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Kauai gurus, how would you plan our trip?

Los Angeles...
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Kauai gurus, how would you plan our trip?

My wife and I will be arriving at noon on 10/26 and leaving at 6pm on 10/29. Never been to Kauai. We are both active and in our 30's. The only thing I think we're set on is the 2 mile hike from kee beach (forgot the name of the trail). Other than that, everything is still up in the air. Obviously we do not have a lot of time as we're splitting a week between 2 islands. What would you do if you were us?

Thanks!

California
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1. Re: Kauai gurus, how would you plan our trip?

Where are you staying?

You really have less than 3 days.

You are interested in hiking the Kalalua Trail. In October you need to be concerned with rain. Keep an eye on the forecast and don't go if its been raining really hard or theres flash flood warnings.

I would take a day and visit Waimea Canyon. I would also consider a helicopter ride.

Kayak the Wailua River is fun.

Denver
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for Poipu
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2. Re: Kauai gurus, how would you plan our trip?

First I would buy a guidebook. Then I would read it and highlight four or five activities that look good to me.

I can't plan your trip for you because I don't know what kind of activities you like, how much you have budgeted to spend, what part of the island you're staying on, whether you prefer to eat in, try local spots or go high end, etc.

You can read back through recent trip reports to see what others have done and if any of that looks like how you would plan your trip. You can also do a search for "must-sees" or "top 10 list" or what have you.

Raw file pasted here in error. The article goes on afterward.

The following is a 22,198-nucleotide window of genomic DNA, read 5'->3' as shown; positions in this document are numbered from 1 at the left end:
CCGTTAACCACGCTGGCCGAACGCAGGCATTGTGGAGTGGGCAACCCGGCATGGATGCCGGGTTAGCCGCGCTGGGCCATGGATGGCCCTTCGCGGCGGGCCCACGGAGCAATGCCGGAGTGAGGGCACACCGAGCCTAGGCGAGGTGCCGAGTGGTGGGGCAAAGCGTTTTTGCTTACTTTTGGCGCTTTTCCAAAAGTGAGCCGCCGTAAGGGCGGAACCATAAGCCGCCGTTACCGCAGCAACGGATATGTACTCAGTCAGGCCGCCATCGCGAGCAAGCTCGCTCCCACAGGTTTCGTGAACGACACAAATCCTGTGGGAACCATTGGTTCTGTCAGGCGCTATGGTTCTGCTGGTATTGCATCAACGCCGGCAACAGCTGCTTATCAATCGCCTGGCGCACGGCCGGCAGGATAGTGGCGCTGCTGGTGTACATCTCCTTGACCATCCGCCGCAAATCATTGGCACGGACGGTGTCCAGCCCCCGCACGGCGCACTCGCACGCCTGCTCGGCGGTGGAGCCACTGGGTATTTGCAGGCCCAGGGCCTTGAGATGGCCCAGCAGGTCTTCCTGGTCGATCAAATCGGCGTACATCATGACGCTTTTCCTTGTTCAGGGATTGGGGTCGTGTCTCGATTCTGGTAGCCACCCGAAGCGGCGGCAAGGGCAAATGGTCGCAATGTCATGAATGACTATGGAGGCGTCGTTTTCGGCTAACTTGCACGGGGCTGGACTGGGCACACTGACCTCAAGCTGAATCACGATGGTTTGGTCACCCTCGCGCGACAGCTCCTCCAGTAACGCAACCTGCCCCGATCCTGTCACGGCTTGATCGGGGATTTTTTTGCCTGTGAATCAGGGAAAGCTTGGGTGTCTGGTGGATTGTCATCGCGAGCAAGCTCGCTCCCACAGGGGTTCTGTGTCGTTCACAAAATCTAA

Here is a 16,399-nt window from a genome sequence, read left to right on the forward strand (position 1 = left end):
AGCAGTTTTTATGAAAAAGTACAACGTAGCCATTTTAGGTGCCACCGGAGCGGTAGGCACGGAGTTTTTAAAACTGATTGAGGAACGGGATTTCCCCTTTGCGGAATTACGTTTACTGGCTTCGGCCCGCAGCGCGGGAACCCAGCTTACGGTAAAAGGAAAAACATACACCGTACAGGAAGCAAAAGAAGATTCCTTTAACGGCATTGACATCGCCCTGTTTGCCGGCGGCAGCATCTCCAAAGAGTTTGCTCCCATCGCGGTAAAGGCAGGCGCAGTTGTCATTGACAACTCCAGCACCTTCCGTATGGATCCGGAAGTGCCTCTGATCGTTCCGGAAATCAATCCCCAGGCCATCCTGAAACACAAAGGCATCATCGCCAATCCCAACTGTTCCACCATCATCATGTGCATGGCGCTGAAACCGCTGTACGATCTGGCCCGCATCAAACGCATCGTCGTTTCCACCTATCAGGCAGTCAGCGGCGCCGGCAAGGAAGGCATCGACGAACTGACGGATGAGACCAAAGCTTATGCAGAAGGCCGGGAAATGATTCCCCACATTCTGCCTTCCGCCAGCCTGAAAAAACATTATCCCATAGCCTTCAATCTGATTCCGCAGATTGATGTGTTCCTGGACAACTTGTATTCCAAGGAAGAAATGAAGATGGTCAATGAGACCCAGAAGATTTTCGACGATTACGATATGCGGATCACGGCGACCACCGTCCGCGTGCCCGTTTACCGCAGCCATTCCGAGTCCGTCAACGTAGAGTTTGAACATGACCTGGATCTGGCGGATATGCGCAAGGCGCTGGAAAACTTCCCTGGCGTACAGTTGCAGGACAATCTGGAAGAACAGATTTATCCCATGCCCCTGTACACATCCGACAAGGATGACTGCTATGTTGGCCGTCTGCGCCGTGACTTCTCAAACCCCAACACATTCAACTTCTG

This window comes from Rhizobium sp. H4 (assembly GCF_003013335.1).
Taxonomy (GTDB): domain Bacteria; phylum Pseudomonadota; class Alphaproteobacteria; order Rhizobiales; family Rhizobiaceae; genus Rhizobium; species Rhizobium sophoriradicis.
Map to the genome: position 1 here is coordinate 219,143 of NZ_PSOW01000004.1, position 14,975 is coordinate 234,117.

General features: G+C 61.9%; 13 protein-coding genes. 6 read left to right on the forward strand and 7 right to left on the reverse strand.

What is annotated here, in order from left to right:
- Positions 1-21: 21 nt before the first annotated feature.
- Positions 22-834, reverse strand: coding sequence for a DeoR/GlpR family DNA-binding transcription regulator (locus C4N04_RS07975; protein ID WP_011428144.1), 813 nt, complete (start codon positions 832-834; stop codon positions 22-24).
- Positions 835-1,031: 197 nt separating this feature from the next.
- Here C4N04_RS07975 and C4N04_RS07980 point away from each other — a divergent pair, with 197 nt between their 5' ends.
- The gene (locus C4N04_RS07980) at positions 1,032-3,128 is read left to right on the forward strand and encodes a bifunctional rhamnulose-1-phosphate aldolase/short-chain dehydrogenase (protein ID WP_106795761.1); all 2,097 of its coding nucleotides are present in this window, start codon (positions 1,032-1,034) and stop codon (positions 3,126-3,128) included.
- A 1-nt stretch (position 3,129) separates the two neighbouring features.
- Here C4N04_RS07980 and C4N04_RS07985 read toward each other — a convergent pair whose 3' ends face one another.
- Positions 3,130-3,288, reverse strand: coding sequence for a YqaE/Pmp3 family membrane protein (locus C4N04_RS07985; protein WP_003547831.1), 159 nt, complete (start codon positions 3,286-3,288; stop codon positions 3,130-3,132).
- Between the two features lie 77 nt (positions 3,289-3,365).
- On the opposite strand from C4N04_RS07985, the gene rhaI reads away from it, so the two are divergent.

Plot out your own itinerary and then come back and ask us if it's doable or if we would add/subtract/change.

Oregon
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3. Re: Kauai gurus, how would you plan our trip?

Where are you staying? I would look at driving to Waimea Canyon, maybe Kayak on Wailua, my wife enjoyed stand-up paddleboards at Hanale. when do you plan beach time. Poipu good place.

California
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4. Re: Kauai gurus, how would you plan our trip?

Where are you staying? You have lots of choices. Do you want to do excursions like zipping, ATV, horseback riding, tubing, kayaking, etc. Or do you want beach activities--snorkeling, surfing, SUP, or just relaxing on a great beach, etc. Do you have a guidebook?

Los Angeles...
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5. Re: Kauai gurus, how would you plan our trip?

Sorry, should have mentioned we're staying in kappa. We're average hard working american so average budget.

California